LegalTech is rapidly changing Big Law as we know it. With so many new advancements, it can be hard to keep track of what’s trending in the tech side of the legal industry. On top of that, many firms are becoming increasingly digital.
This can all be quite confusing for someone who’s just starting out. That’s why we at DraftWise want to provide some insights into the ever-changing realm of LegalTech, and what you should know about it before starting a new law job.
Artificial Intelligence (AI)
The adoption of AI by law firms is probably the most impactful and controversial trend the industry has seen in recent years. AI can retrieve, review, analyze, and redline data that range from long bodies of text to complex legal concepts in a matter of seconds. As a result, it’s able to generate its own written paragraphs with a low margin of error within a short amount of time (merely seconds).
Generative AI tools are being used to assist associates during the drafting and negotiation processes. It can extract data and precedent that can be crucial evidence needed for building a case, saving the amount of time lawyers spend on research. Additionally, it can perform tedious legal tasks that have previously been time-consuming.
Want to ask your practice about using AI tools but don’t know how? Here are a few ways you can ask your practice leadership or Knowledge Management team:
- Do attorneys at our firm use any knowledge insights tools to help understand past precedents or historically approved clauses?
- I know that we shouldn’t use ChatGPT or other publicly available AI tools for firm deliverables – do we use any secure tools that might offer similar capabilities?
- Is there an innovation task force that I can join to help test and experiment with upcoming generative AI tools or resources for our practice?
The surge in remote and hybrid work showed the importance of having easy access to data and the flexibility that comes with it, especially at times when associates need to do complete work outside of the office. Cloud computing lets firms store any documents they may have all in one place and allows them to share them with colleagues seamlessly. Firms can easily access and utilize cloud-based SaaS (software as a service) products, increasing the variety of tools their attorneys can access when producing critical client products (case reviews, contracts, negotiations, etc.).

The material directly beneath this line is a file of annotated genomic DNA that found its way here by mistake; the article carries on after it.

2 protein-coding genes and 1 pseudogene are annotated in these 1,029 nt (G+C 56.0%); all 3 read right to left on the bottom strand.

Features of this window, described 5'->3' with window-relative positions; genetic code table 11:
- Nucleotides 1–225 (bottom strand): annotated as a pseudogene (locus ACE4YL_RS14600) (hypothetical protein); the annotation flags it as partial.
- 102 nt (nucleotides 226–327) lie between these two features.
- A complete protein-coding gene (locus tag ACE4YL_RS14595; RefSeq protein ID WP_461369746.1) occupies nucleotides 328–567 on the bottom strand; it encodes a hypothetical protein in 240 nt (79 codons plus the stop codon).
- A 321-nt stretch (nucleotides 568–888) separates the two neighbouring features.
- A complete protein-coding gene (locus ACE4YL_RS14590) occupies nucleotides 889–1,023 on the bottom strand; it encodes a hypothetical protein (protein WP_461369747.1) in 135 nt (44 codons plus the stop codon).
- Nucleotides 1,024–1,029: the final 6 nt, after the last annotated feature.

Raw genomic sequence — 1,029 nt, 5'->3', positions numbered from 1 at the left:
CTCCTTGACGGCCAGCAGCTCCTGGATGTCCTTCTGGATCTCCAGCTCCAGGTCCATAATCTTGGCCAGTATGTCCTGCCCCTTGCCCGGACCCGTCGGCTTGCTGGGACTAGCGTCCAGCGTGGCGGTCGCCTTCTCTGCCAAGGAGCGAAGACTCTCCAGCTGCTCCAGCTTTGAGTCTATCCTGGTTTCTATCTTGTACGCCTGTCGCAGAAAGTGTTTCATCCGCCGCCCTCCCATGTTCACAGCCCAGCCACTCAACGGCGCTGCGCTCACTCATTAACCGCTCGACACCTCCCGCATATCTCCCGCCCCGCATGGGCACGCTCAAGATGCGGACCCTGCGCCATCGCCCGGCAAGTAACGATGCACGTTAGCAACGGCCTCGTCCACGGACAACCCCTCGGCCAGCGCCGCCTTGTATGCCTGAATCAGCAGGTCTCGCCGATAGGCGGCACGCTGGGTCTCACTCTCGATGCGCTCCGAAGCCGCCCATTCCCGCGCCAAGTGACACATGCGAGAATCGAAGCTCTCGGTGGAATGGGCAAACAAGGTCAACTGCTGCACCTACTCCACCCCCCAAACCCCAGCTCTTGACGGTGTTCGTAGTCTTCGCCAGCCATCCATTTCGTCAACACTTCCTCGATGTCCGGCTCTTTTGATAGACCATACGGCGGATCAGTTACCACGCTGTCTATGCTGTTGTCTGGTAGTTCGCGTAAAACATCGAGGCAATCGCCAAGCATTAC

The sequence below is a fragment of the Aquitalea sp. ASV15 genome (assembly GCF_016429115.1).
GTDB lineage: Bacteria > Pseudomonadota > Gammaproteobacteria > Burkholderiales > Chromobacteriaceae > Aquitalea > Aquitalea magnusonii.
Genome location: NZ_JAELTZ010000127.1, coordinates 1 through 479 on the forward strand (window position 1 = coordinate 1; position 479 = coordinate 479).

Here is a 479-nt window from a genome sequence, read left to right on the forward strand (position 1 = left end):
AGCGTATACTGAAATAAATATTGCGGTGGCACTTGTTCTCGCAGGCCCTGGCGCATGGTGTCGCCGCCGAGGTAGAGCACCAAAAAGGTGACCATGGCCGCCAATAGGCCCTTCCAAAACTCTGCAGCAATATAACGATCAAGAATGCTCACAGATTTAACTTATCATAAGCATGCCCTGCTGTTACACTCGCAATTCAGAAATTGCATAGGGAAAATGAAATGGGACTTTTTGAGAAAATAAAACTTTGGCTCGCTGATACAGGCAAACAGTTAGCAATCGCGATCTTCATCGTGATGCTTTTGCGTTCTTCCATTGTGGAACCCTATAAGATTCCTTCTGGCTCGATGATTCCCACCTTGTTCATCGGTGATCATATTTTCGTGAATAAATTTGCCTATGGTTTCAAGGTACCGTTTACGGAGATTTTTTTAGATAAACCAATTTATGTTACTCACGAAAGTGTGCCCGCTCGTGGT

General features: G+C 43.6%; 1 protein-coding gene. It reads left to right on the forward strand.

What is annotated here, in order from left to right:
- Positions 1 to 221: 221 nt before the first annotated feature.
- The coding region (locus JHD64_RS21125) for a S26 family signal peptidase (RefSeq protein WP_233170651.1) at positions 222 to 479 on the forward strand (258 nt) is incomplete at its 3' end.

Cloud-based platforms are easier to implement than tech that must be implemented on-premise, as they’re cheaper to install and are less technically involved. Plus, the process of onboarding and off-boarding attorneys on this tech is more straightforward.
Virtual Legal Assistants (VLAs)
You’ve probably seen them each time you enter a website, usually in the bottom-right corner of the home page. These chatbots, which are powered by AI, converse with users and answer any questions they may have in real-time. According to the American Bar Association, VLAs build on neural network computing models to “harness the power of deep learning.”
This frees up a lot of time for real assistants to focus on more pressing tasks than having to answer FAQs. If the VLA is unable to answer a question, they’ll then send it over to another, more suitable department to help respond. VLAs have shown to be a highly efficient, swift, and client-centered inclusion to the workflow of a law firm.
Although this might not be applicable to the work associates will do at their firms, it’s important to keep tabs on what VLAs can do as the tech continues to develop.
Data Security and Privacy
Concerns over privacy and keeping data secure have long been a pressing concern for the legal industry. As cyberattacks continue to rise and data (both public and private) become increasingly more intrinsic to the legal practices of a firm, lawyers are looking for solutions to protect client information when data sharing among colleagues. There’s an ongoing debate over national privacy laws in regard to business lawyers, as new rules play catch up to different tech innovations like facial recognition.
Law firms should seek to update preventative measures such as incorporating malware and ransomware to take action against any future security threats. Along with that, any policies involving data protection should be revised to better reflect the changes in tech. This will help prepare your firm for any potential issues and prevent any reputational damage a security breach may cause. While this will be the responsibility of your firm’s IT team, it’s still good to know about the dangers that are out there and how other firms are addressing them.
Automation has become more widely adopted by lawyers in recent years, mainly due to the pandemic. Although it’s not new to the legal world, it’s been highly efficient in helping lawyers complete various assignments and duties. Gartner reports that by 2024, “legal departments will have automated 50% of legal work related to major corporate transactions.” It’s similar to how tech like AI handles manual tasks that are often repetitive and take up precious time.